Therapy: I don’t want to be disconnected

Therapy is tough at the moment. Last week I wrote about wanting to give up on it, because I was feeling insecure and disconnected from J. I don’t know exactly how that occurred, but I can guess there are a few reasons.

Back in November, there was a big rupture in mine and J’s relationship. She told me she was going to be away for most of December and it came as a shock. I felt that she didn’t consider how hard it would be for me to hear that news and figure out how to be OK without her over the difficult Christmas period.

I managed to talk to J about how upset I was over this. We discussed it and I did feel somewhat better about the whole situation. But I am not sure that my trust in her and my confidence in her care for me has been fully restored. She mentioned last week that she’ll be taking time off in March and I didn’t feel terrible about it. At the same time, the way she brought it up stirred my insecurity. I felt as though my reaction to her taking leave before caused a problem for her, and I don’t want to be a problem. I don’t want to feel as though I am a difficult client – but I do.

The long break in December meant that starting therapy again in January was strange and uncomfortable. Although I often have email contact with J when she is away, I know that I also disengage from her. I retreat from the relationship, because I feel protected that way. It’s how I deal with her being unavailable.

That means that any break and then the return to our routine feels like a roller-coaster in terms of my attachment to J. I can’t just come back after a long gap and immediately re-engage. It has to happen gradually, and this time I feel like it slowly was.

Then the furniture thing happened. I wrote about it here. A couple of weeks ago, I turned up for my session and J had completely rearranged the room. It feels like a huge overreaction, but I was really upset by it. This place that had been constant and familiar and safe had suddenly changed and it was a real shock to me. I felt angry with her for changing it, and I felt incredibly sad at the loss of how it was before.

We spent a session talking about the impact of this change, but I still didn’t feel like it had settled in me. It left me feeling destabilised and uncontained. And I think that with all of this combined, it’s become difficult for me to feel close to J now. It’s hard for me to feel safe and comfortable with her like I have in the past.

The lingering doubt, insecurity and resentment over this combination of events is possibly what’s stopping me being so open in my sessions now. I can’t quite put my finger on why, but today I felt really closed down and I was irritated by J asking me questions. I simply didn’t want to let her in.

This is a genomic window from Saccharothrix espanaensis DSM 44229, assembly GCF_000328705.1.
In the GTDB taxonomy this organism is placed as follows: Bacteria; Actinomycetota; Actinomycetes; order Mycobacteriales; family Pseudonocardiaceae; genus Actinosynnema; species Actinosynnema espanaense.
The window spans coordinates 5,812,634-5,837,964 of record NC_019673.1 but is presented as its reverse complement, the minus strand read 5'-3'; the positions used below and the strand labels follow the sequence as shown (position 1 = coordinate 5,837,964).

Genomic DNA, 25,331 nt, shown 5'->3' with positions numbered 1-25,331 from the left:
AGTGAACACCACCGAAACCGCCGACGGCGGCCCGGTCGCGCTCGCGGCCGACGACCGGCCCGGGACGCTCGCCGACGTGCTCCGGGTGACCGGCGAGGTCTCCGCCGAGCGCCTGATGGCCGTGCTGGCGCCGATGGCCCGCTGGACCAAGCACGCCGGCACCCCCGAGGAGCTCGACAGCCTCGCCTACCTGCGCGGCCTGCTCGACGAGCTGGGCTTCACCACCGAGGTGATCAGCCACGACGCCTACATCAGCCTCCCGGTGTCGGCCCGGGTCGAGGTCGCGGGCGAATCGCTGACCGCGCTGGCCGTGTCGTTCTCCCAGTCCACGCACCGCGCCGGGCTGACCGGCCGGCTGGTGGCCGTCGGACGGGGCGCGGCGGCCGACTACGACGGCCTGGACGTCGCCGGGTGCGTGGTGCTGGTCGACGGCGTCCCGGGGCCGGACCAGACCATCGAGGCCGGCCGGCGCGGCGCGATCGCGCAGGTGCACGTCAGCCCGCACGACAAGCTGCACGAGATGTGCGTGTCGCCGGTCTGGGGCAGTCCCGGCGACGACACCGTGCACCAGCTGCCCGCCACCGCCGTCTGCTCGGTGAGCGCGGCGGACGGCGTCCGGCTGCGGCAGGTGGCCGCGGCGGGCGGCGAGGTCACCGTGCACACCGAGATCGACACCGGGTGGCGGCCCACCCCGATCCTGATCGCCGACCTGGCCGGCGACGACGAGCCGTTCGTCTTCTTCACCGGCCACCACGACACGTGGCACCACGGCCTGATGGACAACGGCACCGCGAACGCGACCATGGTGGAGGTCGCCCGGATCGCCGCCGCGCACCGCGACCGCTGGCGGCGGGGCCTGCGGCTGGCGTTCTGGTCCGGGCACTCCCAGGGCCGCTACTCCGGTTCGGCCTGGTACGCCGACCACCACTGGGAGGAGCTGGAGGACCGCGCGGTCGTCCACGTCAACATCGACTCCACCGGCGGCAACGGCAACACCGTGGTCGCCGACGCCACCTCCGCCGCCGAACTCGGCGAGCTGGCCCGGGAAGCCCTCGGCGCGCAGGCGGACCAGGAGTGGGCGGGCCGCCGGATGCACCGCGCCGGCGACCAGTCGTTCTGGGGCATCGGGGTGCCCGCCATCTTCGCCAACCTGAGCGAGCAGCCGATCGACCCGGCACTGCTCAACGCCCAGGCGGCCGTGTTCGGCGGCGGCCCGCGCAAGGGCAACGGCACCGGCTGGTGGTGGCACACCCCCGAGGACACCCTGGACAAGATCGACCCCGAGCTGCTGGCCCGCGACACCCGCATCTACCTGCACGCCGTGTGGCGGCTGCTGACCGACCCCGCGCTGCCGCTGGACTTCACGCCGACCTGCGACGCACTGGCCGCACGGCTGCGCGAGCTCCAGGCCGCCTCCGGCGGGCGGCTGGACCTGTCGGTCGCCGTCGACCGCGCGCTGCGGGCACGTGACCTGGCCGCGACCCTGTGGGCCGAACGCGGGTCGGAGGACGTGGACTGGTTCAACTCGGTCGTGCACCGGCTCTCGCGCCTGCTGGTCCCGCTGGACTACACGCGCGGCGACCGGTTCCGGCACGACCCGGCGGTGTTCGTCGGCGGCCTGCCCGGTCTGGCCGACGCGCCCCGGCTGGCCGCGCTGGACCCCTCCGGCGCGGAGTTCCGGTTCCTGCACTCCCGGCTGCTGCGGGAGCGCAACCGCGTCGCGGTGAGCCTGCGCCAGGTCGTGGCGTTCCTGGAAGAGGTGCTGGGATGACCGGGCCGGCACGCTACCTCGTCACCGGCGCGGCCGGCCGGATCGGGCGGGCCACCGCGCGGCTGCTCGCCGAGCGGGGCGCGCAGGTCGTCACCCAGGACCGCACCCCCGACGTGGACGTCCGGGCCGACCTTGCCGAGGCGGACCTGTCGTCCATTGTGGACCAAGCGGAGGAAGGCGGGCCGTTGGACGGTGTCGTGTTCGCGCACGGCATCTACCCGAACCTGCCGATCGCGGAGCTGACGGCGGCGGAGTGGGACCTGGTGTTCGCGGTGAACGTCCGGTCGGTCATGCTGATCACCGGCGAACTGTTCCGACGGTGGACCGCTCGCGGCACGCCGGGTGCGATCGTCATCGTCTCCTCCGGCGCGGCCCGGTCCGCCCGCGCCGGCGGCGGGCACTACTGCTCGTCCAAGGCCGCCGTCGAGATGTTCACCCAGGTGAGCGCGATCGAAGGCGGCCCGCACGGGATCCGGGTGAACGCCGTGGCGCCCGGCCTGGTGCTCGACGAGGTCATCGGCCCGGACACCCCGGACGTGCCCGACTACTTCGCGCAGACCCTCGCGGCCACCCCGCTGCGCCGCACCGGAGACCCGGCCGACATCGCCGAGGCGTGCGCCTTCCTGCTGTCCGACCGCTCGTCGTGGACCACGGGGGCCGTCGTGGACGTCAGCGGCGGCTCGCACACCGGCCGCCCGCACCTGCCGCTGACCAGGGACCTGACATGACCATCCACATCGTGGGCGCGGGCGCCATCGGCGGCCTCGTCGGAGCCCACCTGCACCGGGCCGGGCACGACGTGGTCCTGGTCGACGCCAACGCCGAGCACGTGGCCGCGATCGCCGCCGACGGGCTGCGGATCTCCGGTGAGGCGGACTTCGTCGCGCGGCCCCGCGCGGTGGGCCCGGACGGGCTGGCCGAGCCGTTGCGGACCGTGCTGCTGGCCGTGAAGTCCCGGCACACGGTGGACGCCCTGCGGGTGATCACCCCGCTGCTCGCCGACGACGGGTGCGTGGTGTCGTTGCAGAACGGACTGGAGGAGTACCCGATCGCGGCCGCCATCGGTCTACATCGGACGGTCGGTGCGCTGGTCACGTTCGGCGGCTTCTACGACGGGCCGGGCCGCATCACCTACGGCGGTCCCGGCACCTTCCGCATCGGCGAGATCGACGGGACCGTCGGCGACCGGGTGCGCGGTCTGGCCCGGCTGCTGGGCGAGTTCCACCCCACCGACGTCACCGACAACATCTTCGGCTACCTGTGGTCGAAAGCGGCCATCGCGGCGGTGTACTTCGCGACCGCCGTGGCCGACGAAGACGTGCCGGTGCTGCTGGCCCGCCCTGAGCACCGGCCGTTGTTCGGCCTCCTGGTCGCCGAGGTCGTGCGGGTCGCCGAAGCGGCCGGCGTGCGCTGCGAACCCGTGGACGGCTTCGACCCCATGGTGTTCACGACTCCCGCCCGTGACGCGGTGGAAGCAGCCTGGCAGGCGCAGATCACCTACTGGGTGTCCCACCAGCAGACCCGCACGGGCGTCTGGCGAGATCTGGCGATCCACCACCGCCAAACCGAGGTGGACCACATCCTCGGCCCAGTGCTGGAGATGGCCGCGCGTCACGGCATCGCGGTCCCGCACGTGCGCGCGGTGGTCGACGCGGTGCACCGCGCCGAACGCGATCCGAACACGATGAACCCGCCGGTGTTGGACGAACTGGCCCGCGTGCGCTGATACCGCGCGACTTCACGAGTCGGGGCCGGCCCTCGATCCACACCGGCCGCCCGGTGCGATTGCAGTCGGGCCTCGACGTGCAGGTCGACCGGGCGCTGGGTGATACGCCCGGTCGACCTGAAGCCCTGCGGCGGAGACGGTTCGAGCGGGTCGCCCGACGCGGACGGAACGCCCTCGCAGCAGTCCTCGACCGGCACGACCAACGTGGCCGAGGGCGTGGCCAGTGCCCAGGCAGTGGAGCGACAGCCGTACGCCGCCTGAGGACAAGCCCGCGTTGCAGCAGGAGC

Perhaps I have just reached a point at which the vulnerable child part of me that is so active when I’m with J can’t sit in anxious silence anymore. Maybe she finally needs to speak. But I am so scared of what she might say. That fear is powerful, and when it’s combined with my conflicting, confusing and distressing feelings around our attachment, I suppose it might explain why I want to push J away at the moment.

I don’t want to feel like this. I want to feel safe and secure about therapy. I want to feel like I could tell J absolutely anything and our relationship would survive and remain solid and reassuring. I want the young part of me to be more resilient; so I can feel less needy and dependent in my relationship with J.

This is all really hard and confusing. I am so tired of things just not making sense.

 

Photo: Vincent, Creative Commons.

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2 Comments Add yours

  1. What you’re saying about getting stuck because you are worried about going a step too far and damaging the relationship resonates with me. That is a big worry for me in going back to Dr L, that in trying to go further in therapy I’ll push things too far, or push him too far, and lose what I have. It’s frustrating and painful yo-yoing back and forth and not getting anywhere. I figure that the only thing that will work in the long run is to take the risk and talk, even if I don’t know where it will lead (but I am definitely going to take things very slowly).

    If you have a solid relationship with J then all you can really do is trust that she will be able to stay with you through whatever you have to say to her.

    Liked by 1 person

    1. Laura Black says:

      I hear you. Frustrating and painful are definitely the right words. I agree about taking risks, I’ve done it before and it’s all turned out OK. I haven’t really pushed myself in a long time now and so maybe I’ve lost confidence. It’s tough when you know what you need to do, but can’t get yourself to do it. x

      Like

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